Chapter 3 - Una Aventura (Colombia)


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South America » Colombia » Cali » San Cipriano
September 30th 2012
Published: April 2nd 2013EDIT THIS ENTRY

My voyage to Colombia was an epic 10 hours, with 2 layovers in Houston and Panama City. My second layover in Panama City was made worthwhile by meeting one of my dear friend's mother, Alma Martinez. It was good luck, or fate perhaps, that she should be working that very day in the airport. As I made my way off the plane and down the corridor into the terminal, I was greeted by a young man holding up a sign with my name, who then escorted me to Alma’s mother. I knew it was her before she'd even stood up; I saw the same glow, and confident smile that I’ve gotten to appreciate over the past several years. We had a nice time chatting over coffee, and made phone calls to Alma, and even to her father. I was glad to be able to share the time with her, and to send Alma’s love to her mom, who she hasn't seen in many years. Our visit was brief, as she had to return to work, and me onward south.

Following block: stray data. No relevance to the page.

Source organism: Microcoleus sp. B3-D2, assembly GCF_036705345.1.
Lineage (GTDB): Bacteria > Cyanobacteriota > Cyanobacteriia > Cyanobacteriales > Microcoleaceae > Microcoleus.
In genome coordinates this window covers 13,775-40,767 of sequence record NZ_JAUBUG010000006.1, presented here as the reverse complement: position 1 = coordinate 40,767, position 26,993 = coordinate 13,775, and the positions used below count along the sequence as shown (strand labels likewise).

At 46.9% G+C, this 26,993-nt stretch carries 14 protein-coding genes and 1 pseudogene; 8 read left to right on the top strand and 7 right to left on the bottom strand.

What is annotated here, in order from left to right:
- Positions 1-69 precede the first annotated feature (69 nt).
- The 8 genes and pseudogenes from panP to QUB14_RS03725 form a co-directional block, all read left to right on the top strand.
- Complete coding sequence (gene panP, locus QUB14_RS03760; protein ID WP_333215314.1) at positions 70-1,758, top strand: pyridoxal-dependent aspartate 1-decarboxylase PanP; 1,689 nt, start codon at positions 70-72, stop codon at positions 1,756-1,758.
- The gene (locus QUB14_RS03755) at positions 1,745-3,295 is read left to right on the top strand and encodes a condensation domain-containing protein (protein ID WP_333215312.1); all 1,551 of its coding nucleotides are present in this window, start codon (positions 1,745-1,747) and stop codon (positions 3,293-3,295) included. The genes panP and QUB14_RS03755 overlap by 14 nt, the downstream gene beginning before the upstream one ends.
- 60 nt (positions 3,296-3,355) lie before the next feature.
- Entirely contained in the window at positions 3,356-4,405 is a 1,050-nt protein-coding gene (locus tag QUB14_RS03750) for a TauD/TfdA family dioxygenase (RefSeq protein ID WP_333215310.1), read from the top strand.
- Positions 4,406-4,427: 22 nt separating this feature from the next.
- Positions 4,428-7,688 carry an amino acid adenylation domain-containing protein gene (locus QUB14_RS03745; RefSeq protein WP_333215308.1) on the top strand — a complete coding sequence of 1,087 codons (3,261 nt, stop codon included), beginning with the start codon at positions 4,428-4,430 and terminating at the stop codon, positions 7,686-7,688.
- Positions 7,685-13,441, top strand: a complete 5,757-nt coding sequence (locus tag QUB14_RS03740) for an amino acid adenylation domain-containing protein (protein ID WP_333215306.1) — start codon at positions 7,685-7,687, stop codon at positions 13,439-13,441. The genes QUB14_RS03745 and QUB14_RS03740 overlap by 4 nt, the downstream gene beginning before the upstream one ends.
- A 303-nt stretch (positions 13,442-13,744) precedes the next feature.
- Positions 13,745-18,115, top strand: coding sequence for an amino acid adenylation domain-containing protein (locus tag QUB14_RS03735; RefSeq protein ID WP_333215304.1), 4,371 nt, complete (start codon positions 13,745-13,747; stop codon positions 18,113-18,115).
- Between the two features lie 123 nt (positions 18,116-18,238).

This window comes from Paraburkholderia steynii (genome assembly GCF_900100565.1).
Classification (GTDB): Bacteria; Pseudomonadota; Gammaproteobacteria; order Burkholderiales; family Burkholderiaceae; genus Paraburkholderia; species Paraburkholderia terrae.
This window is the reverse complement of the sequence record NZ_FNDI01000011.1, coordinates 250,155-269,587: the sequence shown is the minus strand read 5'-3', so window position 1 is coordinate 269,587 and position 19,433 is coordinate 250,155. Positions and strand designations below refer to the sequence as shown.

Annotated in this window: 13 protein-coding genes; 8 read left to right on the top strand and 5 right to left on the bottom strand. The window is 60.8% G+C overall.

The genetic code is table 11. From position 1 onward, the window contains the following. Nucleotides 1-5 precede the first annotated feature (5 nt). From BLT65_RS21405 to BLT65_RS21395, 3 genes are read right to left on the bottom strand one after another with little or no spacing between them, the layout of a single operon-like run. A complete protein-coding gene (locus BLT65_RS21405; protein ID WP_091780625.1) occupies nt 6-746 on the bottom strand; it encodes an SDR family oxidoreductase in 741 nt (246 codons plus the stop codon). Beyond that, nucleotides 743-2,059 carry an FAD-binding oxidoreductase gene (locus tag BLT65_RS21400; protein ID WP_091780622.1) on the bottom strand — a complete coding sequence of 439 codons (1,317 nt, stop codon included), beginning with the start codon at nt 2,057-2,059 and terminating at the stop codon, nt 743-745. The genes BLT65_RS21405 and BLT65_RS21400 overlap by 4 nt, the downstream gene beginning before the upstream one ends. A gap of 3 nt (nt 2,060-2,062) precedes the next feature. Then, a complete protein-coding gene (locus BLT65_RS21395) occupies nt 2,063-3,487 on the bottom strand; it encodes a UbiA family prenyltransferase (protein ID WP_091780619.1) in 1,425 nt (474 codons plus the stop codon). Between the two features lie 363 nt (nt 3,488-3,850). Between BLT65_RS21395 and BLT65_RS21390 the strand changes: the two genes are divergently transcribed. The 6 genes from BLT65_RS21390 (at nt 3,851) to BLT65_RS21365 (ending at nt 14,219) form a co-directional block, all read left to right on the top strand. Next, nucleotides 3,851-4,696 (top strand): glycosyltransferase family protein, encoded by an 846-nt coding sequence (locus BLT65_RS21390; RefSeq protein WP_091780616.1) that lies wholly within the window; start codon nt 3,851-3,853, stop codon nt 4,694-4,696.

I arrived in Cali in the evening, and immediately contacted my local friend, Catalina, who Alma had introduced me to in Boston a year prior. Catalina had done the tremendous favor of finding me an apartment to rent for my month in the city. She and her boyfriend drove me to my new home, which was located in the nicest and most modern part of the city, Chipichape. We were met at the building's reception by a professional looking woman who was the property manager for the apartment. We exchanged greetings and then scooted along to the elevator and up to the 3rd floor. Just outside my apartment were flower beds dressed in a range of local flora, mostly tropical plants and vegetation. Through the tall ornate solid wood front door, the kitchen was decked out in stainless steel appliances and an island, complete with a gas powered range and hood. The living room was nicely furnished in glass and black leather. In the center was a rotating wall with an entertainment center on one side and artwork on the other. It revolved between the living room and adjacent bedroom. The bedroom was equipped with a queen size bed and wall to wall closets. The bathroom was well lit, and covered in black ceramic tile. The transparent walls into the shower revealed a handsome high flow shower that instantly drenches its patrons from head to toe. There was also a laundry room with a washing machine and rack to hang dry clothes. I had a private patio with a gorgeous view of the city at night. The rooftop had a a swimming pool and Jacuzzi, and an even more impressive view. It was luxurious living by my standards, and certainly by the standards of locals. I actually felt like it was too much for me, and because of it being in such a nice area of the city, it was away from the action that I was after. But then, I guess it was better than living in the ghetto downtown right?